End Creek: Spotted Frogs and Aquatic Snails in Wetlands – A Water Quality Investigation
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This module provides a context for introducing fundamental techniques used in chemical analysis (spectrophotometry, atomic absorbance spectroscopy and ion selective electrodes) along with considerations about sampling and sample preservation. Using an active learning approach, the module explores some fundamental water quality parameters such as the concentration of inorganic cations and anions that may aid in understanding why certain ponds provide a more suitable habitat for the Columbia Spotted frogs and aquatic snails.
The End Creek Wetland Restoration Project is located 15 km north of La Grande, in Union County, Oregon, USA. The approximately 550 acre restored wetland is the only natural grassland/floodplain area of any size at the north end of the Grande Ronde Valley which is mostly agricultural lands. Consequently, it protects a rare island of habitat for mammals, fish, amphibians, and reptiles and is an important harbor for threatened, endangered, or sensitive plant and animal species. The wet meadows and ponds provide stopover sites for migratory waterfowl traveling north and south through the intermountain west, and nesting and feeding habitat for those that stay. Drained and converted to agricultural land by the end of the last century and operated as a dairy farm until the mid-50s, the property became part of the Wetland Reserve Program in 2005. In 2006 plans began to restore the creek to its original sinuosity with the goals of improving fish habitat and restoring original vegetation. Creek restoration helped rebuild the water table and feed natural ponds. In 2008 Columbia Spotted Frogs were discovered in one of the ponds and a breeding population study began. Over the next few years the spotted frog population expanded, preferentially breeding in certain ponds, but has lately dwindled. In addition, three families of aquatic snails were identified but their distribution differs between ponds and seasonally.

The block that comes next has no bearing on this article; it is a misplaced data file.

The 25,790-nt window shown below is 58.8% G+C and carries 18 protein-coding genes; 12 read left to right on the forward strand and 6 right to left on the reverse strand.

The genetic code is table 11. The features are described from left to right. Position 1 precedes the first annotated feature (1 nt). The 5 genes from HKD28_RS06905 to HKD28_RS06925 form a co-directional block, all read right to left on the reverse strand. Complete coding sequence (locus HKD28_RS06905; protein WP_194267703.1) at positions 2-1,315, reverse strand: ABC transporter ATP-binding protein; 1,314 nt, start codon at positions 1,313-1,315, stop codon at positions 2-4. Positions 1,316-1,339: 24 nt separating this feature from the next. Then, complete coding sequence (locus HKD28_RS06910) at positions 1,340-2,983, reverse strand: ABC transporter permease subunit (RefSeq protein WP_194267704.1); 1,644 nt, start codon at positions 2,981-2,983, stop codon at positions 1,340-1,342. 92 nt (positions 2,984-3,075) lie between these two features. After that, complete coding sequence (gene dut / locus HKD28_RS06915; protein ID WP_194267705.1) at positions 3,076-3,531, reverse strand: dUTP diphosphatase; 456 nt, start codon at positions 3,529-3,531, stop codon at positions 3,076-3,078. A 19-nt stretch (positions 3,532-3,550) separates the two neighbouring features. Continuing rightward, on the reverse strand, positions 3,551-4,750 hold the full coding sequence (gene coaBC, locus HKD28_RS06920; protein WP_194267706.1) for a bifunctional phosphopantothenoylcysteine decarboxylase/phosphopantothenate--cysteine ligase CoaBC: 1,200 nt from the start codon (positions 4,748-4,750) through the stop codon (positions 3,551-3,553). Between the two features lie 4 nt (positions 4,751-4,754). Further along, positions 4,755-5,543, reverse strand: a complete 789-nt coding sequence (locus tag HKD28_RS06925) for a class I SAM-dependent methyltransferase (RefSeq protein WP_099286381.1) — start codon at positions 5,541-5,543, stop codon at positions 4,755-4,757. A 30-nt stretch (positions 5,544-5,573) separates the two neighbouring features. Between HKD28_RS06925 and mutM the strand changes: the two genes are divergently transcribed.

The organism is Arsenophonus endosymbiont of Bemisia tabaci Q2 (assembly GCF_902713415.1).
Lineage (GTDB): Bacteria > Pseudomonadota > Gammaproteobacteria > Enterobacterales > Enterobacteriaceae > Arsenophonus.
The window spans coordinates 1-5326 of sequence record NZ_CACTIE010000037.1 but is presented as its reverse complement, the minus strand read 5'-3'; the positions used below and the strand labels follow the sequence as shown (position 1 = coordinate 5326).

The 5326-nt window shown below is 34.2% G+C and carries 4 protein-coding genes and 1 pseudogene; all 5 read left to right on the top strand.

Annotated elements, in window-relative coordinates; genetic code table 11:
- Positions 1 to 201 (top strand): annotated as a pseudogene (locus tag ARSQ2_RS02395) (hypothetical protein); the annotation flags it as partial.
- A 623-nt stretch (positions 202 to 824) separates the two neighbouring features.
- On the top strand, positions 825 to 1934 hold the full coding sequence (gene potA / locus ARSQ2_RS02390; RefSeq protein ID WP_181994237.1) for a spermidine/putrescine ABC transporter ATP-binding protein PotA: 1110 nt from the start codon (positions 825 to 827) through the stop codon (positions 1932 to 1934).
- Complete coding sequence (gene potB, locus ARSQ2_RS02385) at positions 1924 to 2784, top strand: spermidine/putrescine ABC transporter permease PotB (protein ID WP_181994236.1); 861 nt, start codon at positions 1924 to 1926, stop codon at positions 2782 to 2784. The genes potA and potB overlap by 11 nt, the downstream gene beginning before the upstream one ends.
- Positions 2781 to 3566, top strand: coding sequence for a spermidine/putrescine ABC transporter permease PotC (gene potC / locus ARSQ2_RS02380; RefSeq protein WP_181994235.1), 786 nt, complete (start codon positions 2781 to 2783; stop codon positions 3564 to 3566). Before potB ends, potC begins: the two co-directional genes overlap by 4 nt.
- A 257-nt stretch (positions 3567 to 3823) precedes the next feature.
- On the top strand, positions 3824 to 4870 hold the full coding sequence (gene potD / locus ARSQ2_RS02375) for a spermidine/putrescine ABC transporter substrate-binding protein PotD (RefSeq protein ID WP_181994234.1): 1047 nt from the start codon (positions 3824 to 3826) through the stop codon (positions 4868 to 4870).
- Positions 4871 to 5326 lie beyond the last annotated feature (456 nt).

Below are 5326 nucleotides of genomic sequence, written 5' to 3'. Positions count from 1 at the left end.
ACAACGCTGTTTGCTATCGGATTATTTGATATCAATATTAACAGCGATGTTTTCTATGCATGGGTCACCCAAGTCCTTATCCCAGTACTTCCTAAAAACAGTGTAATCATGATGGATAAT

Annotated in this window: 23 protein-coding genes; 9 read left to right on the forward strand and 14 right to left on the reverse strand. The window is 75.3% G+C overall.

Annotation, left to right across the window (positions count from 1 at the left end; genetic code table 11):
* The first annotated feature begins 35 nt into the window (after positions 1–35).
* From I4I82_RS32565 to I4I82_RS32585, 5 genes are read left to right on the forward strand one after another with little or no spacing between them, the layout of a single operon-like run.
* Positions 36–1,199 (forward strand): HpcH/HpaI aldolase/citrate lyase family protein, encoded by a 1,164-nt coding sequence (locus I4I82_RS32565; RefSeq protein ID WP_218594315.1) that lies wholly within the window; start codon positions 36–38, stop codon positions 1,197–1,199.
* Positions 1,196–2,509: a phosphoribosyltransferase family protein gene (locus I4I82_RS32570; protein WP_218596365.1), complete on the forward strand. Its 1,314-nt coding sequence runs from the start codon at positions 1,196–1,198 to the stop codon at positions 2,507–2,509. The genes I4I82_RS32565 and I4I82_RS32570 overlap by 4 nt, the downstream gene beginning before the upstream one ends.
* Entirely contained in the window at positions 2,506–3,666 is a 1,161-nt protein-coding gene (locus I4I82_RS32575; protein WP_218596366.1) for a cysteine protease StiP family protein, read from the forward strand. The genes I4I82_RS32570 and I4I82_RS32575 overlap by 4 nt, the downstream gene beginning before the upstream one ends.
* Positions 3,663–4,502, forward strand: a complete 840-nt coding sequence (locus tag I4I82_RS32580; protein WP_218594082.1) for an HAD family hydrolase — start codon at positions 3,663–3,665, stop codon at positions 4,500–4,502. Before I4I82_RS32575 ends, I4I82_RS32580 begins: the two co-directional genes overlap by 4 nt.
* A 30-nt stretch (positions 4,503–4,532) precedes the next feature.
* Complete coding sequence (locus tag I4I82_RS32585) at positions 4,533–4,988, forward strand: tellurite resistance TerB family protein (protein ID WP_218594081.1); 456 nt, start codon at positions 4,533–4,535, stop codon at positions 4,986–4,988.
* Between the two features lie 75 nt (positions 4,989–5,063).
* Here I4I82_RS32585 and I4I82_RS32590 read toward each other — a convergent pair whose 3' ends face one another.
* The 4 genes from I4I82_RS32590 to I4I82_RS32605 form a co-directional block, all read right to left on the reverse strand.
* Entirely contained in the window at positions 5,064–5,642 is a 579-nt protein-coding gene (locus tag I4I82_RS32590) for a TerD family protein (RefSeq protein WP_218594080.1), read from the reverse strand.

Using analytical tools, you will learn how to approach a problem of analytical significance, from designing a sampling plan to choosing appropriate analytical methods and analyzing the data to determine whether any significant difference exists in the water composition and quality that may justify differences in frog and snail populations.
- Data Sets for Analysis (Excel)
- Assessment Questions: For Assessment questions that accompany this module, please contact Anna Cavinato (firstname.lastname@example.org)
Contributors and Attributions
- Dr. Anna Cavinato (Eastern Oregon University): email@example.com
- Dr. Karen Antell (Eastern Oregon University): firstname.lastname@example.org
- Content from ASDL.